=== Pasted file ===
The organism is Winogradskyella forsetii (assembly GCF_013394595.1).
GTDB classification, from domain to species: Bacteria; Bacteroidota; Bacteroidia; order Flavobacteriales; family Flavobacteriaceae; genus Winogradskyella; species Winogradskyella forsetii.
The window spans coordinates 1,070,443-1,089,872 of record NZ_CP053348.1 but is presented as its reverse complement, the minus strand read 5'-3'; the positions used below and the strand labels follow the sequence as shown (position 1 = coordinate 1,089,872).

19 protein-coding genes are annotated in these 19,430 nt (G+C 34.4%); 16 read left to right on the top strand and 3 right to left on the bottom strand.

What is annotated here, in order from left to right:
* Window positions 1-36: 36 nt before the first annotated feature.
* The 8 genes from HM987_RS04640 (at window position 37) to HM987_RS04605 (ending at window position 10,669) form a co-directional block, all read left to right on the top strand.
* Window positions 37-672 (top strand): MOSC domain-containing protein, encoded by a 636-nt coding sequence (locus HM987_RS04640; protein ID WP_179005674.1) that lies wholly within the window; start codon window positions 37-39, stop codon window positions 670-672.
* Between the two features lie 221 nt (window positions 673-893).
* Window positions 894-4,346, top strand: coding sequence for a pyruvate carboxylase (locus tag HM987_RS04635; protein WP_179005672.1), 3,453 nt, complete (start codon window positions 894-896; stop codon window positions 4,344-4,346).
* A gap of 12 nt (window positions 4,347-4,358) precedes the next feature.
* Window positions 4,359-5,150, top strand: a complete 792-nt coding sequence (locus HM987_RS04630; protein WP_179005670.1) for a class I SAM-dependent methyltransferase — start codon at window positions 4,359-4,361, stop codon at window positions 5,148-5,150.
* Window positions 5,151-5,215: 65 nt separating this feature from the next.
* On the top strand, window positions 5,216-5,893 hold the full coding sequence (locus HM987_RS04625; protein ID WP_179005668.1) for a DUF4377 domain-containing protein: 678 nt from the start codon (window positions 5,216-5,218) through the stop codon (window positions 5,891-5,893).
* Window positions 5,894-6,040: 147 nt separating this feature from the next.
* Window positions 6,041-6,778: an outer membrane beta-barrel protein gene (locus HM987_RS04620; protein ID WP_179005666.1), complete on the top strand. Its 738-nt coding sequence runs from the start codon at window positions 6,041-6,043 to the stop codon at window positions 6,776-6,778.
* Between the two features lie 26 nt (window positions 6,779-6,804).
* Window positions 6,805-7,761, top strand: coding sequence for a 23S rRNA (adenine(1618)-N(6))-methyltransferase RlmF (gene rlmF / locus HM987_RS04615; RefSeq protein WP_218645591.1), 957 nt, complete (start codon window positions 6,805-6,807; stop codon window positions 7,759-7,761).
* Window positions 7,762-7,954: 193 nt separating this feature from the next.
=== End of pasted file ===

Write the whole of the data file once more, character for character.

The organism is Winogradskyella forsetii (assembly GCF_013394595.1).
GTDB classification, from domain to species: Bacteria; Bacteroidota; Bacteroidia; order Flavobacteriales; family Flavobacteriaceae; genus Winogradskyella; species Winogradskyella forsetii.
The window spans coordinates 1,070,443-1,089,872 of record NZ_CP053348.1 but is presented as its reverse complement, the minus strand read 5'-3'; the positions used below and the strand labels follow the sequence as shown (position 1 = coordinate 1,089,872).

19 protein-coding genes are annotated in these 19,430 nt (G+C 34.4%); 16 read left to right on the top strand and 3 right to left on the bottom strand.

What is annotated here, in order from left to right:
* Window positions 1-36: 36 nt before the first annotated feature.
* The 8 genes from HM987_RS04640 (at window position 37) to HM987_RS04605 (ending at window position 10,669) form a co-directional block, all read left to right on the top strand.
* Window positions 37-672 (top strand): MOSC domain-containing protein, encoded by a 636-nt coding sequence (locus HM987_RS04640; protein ID WP_179005674.1) that lies wholly within the window; start codon window positions 37-39, stop codon window positions 670-672.
* Between the two features lie 221 nt (window positions 673-893).
* Window positions 894-4,346, top strand: coding sequence for a pyruvate carboxylase (locus tag HM987_RS04635; protein WP_179005672.1), 3,453 nt, complete (start codon window positions 894-896; stop codon window positions 4,344-4,346).
* A gap of 12 nt (window positions 4,347-4,358) precedes the next feature.
* Window positions 4,359-5,150, top strand: a complete 792-nt coding sequence (locus HM987_RS04630; protein WP_179005670.1) for a class I SAM-dependent methyltransferase — start codon at window positions 4,359-4,361, stop codon at window positions 5,148-5,150.
* Window positions 5,151-5,215: 65 nt separating this feature from the next.
* On the top strand, window positions 5,216-5,893 hold the full coding sequence (locus HM987_RS04625; protein ID WP_179005668.1) for a DUF4377 domain-containing protein: 678 nt from the start codon (window positions 5,216-5,218) through the stop codon (window positions 5,891-5,893).
* Window positions 5,894-6,040: 147 nt separating this feature from the next.
* Window positions 6,041-6,778: an outer membrane beta-barrel protein gene (locus HM987_RS04620; protein ID WP_179005666.1), complete on the top strand. Its 738-nt coding sequence runs from the start codon at window positions 6,041-6,043 to the stop codon at window positions 6,776-6,778.
* Between the two features lie 26 nt (window positions 6,779-6,804).
* Window positions 6,805-7,761, top strand: coding sequence for a 23S rRNA (adenine(1618)-N(6))-methyltransferase RlmF (gene rlmF / locus HM987_RS04615; RefSeq protein WP_218645591.1), 957 nt, complete (start codon window positions 6,805-6,807; stop codon window positions 7,759-7,761).
* Window positions 7,762-7,954: 193 nt separating this feature from the next.